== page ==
(8){∑i=0naixλi∑i=0nbixλi;ai,bi∈ℝ,n∈ℕ},
is dense in C[a,b] [6].
Theorem 5 (generalized Müntz theorem).
If 0≤λ0<λ1<⋯→+∞, then the Müntz polynomials with respect to these sequences are dense in L2[0,1], if and only if ∑i=0∞λi-1=∞ [6].
Remark 6.
In this paper, by considering λk=kλ, k=1,2,…(0<λ≤1) which is a particular case of Müntz polynomials, we introduce a new and extended Müntz Padé approximation. Also, it is clear that by considering λk=k, we can obtain the classical Weierstrass theorem [6].
1.3. Generalized Taylor Series
In calculus, Taylor’s theorem gives an approximation of a k-times differentiable function f(x) around a given point x0 by a kth order Taylor polynomial as
(9)f(x)≃∑k=0nf(k)(x0)k!(x-x0)k,
with the error
(10)e(x)=f(n+1)(ς)(n+1)!(x-x0)n+1,ς∈(x0,x),
and for analytical polynomials, we have
(11)f(x)=∑k=0∞f(k)(x0)k!(x-x0)k.
Taylor’s theorem also generalizes to multivariate and vector valued functions. But the generalized version of this theorem from fractional calculus view or the theory of derivatives of arbitrary order was done by [7], because of its high applications in solving fractional ordinary differential equations integral ordinary differential equations and obtaining an operational matrix, and so forth. For this purpose, we need some definitions in fractional calculus.
Definition 7.
The Caputo fractional derivative of f(x) of order λ>0 with a≥0 is defined as
(12)(Daλf)(x)=1Γ(β-λ)∫axf(β)(t)(x-t)λ-β+1dt,
for β-1<λ≤β, β∈ℕ, x≥a.
From Caputo fractional derivative, we have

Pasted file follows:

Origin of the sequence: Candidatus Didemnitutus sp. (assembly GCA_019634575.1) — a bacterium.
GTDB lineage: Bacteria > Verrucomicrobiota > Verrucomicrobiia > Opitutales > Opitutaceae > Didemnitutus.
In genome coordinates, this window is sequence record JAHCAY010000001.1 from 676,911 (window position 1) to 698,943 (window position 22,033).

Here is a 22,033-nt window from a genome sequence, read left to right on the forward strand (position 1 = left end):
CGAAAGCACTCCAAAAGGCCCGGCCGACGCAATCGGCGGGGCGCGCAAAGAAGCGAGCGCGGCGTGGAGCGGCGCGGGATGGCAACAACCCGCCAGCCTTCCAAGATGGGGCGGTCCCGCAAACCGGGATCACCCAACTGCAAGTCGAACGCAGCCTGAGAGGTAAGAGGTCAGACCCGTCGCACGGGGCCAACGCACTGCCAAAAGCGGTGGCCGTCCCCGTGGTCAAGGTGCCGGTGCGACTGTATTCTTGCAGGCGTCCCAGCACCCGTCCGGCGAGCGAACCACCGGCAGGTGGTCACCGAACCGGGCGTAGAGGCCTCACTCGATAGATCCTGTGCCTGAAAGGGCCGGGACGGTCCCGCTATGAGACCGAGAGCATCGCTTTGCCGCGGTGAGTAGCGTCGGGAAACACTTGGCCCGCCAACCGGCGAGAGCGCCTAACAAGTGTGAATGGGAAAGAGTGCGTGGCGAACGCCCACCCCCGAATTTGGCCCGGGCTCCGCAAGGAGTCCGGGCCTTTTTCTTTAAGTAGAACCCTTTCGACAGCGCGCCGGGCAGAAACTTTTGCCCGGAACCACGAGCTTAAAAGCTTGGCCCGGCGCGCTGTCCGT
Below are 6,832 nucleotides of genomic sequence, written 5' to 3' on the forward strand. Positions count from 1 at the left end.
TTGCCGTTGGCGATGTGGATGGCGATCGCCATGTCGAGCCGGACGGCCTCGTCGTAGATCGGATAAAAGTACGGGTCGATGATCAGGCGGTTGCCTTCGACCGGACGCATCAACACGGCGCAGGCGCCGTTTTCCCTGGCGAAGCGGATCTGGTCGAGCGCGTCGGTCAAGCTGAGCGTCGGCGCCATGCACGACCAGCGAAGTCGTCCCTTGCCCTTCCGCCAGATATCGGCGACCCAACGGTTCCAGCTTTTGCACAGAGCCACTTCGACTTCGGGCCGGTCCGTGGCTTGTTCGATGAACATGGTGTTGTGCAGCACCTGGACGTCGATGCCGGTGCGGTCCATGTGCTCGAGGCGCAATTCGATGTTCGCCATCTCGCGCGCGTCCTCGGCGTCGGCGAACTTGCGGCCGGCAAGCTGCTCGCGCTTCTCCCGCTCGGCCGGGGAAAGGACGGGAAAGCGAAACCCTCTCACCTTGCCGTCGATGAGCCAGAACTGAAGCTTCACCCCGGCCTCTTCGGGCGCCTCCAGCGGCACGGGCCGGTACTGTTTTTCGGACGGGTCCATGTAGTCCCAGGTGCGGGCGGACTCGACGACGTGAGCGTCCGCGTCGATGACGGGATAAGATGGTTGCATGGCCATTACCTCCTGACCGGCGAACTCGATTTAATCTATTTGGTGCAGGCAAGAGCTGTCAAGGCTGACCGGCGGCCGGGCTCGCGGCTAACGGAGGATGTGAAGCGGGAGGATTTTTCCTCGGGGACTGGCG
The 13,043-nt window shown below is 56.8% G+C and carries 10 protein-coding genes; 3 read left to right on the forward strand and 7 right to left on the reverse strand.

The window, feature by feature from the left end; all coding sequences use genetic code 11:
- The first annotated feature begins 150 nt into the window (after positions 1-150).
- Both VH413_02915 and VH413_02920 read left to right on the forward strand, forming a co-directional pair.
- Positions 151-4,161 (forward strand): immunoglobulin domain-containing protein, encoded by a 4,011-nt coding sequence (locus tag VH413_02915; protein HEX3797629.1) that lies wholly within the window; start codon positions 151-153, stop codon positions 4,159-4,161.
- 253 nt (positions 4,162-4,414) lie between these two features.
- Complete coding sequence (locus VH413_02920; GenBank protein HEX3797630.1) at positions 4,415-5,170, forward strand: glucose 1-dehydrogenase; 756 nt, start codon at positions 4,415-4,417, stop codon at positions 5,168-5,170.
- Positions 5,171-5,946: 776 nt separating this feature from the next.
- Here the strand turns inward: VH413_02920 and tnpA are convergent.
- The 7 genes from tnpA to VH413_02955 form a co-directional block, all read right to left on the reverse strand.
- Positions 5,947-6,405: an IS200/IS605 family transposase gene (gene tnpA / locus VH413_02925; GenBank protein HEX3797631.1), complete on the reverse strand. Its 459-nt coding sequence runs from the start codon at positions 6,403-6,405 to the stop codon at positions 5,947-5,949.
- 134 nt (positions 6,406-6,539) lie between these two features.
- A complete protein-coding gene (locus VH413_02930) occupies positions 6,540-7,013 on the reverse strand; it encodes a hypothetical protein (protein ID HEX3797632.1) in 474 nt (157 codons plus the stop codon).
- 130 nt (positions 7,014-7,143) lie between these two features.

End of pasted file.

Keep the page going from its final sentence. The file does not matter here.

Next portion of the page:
(13)DaλC=0,Daλxδ={0,ifδ∈{1,…,β-1},Γ(δ+1)Γ(δ+1-λ)(x)δ-λ,ifδ∈ℕ,δ≥β,orδ>β-1,
where β=⌈λ⌉ and λ≥0. However, the Caputo fractional derivative is a linear operator which means
(14)Daλ(γf+θg)=γDaλ(f)+θDaλ(g).
For more literature review of fractional calculus, see [8].
Theorem 8.
Suppose that Dakλf(x)∈C(a,b], for k=0,1,…,n+1, where 0<λ≤1; then, one has
(15)f(x)=∑k=0nDakλf(a)Γ(λk+1)(x-a)kλ+Da(n+1)λf(ς)Γ((n+1)λ+1)(x-a)(n+1)λ,
where a≤ς≤b, for all x∈(a,b], and Da(n)λ=Daλ·Daλ⋯Daλ, (n-times) [7].
If we consider a=0, then we obtain a fractional Maclaurin series and in a similar manner as the arbitrary function f(z) that has an infinite Caputo differentiable at point a named as analytical functions on D in a fractional sense if
(16)f(z)=∑k=0∞Dakλf(a)Γ(λk+1)(z-a)kλ,∀z∈D.
2. Müntz Padé Approximations
Now by using the general Taylor series (based on fractional calculus), we generalize the classical and ordinary Padé approximations to a new and extended Müntz Padé approximation. For this goal, we present the Müntz Padé approximation as a ratio of two Müntz polynomials constructed from the coefficients of generalized Taylor series expansion of a function. Also in a similar approach from ordinary Padé approximation, we prove the uniqueness of Müntz Padé approximation. Now in a similar manner from ordinary Padé approximation, suppose that f(x) is an analytical function (from fractional calculus) in the neighborhood of a=0, and then we can write f(x)(17)f(x)=∑k=0∞ckzλk,ck=DakλΓ(kλ+1),